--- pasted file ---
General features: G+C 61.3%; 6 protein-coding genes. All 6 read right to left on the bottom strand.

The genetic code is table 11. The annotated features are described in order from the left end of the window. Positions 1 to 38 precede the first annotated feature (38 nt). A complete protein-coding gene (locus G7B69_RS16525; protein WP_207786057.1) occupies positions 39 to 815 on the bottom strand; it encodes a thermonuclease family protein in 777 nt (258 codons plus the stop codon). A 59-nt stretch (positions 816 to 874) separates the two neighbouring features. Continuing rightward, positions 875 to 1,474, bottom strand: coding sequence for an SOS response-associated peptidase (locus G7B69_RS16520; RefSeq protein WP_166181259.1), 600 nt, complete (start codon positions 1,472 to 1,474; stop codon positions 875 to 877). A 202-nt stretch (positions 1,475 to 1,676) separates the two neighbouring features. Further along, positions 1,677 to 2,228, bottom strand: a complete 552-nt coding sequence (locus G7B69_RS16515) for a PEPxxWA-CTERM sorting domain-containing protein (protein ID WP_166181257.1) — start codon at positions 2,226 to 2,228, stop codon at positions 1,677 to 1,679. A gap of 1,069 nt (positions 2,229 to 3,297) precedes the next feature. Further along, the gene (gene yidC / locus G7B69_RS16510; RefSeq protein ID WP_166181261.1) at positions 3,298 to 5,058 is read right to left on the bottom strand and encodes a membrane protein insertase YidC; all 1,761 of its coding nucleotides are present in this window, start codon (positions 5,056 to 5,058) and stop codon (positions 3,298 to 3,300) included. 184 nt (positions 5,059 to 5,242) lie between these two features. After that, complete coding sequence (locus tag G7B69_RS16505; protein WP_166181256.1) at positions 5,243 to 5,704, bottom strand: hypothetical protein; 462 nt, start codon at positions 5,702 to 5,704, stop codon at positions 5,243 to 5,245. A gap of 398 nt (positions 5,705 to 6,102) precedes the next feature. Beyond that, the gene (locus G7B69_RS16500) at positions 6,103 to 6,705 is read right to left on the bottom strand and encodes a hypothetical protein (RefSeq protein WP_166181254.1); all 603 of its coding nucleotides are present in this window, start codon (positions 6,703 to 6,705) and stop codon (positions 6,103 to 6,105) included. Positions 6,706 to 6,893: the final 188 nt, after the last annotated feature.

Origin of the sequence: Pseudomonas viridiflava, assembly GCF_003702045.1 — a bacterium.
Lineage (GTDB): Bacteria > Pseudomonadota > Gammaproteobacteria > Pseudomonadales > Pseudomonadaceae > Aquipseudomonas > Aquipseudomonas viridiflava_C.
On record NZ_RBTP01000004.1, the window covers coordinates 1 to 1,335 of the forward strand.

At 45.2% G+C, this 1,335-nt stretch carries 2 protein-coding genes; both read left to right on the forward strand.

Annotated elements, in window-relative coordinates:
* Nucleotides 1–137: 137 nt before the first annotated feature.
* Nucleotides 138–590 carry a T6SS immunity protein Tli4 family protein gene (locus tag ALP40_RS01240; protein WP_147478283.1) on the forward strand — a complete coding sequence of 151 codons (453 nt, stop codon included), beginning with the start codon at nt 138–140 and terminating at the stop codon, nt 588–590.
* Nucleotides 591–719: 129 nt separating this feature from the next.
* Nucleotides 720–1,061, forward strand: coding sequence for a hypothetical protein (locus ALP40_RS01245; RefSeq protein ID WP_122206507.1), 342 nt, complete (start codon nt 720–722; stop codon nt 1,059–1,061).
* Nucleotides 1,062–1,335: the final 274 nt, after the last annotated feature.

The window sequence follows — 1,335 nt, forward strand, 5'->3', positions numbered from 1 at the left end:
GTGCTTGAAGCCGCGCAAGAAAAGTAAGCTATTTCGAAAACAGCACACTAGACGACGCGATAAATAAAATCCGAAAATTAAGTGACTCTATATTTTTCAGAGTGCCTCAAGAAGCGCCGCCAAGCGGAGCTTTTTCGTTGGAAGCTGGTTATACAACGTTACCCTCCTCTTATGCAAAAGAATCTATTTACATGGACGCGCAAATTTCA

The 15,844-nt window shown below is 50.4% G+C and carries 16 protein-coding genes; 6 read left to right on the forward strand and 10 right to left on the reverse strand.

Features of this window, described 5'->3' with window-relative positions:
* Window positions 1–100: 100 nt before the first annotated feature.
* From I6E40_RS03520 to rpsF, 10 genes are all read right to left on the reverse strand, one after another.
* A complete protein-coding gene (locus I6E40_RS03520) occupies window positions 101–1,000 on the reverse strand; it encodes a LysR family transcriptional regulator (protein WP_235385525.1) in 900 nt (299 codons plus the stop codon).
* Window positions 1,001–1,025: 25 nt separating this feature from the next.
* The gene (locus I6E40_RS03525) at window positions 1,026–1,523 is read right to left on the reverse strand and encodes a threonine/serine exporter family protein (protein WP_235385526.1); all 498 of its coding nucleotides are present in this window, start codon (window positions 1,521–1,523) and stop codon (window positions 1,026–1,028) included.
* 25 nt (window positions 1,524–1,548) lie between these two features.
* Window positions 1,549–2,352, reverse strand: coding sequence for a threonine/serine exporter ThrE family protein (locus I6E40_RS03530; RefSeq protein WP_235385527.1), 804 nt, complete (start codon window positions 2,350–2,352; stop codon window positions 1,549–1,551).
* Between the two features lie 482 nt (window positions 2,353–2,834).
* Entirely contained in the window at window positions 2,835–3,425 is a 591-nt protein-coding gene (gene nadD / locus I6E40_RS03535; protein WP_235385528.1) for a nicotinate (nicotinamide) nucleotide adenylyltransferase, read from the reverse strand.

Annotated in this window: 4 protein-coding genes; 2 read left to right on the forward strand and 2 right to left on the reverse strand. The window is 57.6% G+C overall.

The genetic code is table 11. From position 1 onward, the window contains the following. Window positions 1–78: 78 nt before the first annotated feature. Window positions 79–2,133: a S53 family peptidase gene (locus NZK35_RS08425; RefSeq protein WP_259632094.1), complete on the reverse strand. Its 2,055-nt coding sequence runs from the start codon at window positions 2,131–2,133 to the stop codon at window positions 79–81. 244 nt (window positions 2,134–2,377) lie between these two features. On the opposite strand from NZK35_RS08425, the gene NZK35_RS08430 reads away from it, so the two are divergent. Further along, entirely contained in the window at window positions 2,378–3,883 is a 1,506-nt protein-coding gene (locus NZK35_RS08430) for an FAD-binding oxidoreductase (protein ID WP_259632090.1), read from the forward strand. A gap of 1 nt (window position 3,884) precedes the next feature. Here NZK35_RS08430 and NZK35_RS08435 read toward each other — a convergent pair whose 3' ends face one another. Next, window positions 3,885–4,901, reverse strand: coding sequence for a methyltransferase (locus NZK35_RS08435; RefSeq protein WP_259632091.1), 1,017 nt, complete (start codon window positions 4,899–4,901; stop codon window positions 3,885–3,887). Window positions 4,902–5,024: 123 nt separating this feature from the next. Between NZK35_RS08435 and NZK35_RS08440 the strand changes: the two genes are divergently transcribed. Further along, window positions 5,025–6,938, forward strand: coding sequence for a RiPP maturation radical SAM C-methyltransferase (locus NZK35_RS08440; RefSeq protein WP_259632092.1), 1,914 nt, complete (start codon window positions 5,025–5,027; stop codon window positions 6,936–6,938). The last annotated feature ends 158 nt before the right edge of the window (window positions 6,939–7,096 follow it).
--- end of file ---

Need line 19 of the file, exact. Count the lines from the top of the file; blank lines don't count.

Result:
* A complete protein-coding gene (locus I6E40_RS03520) occupies window positions 101–1,000 on the reverse strand; it encodes a LysR family transcriptional regulator (protein WP_235385525.1) in 900 nt (299 codons plus the stop codon).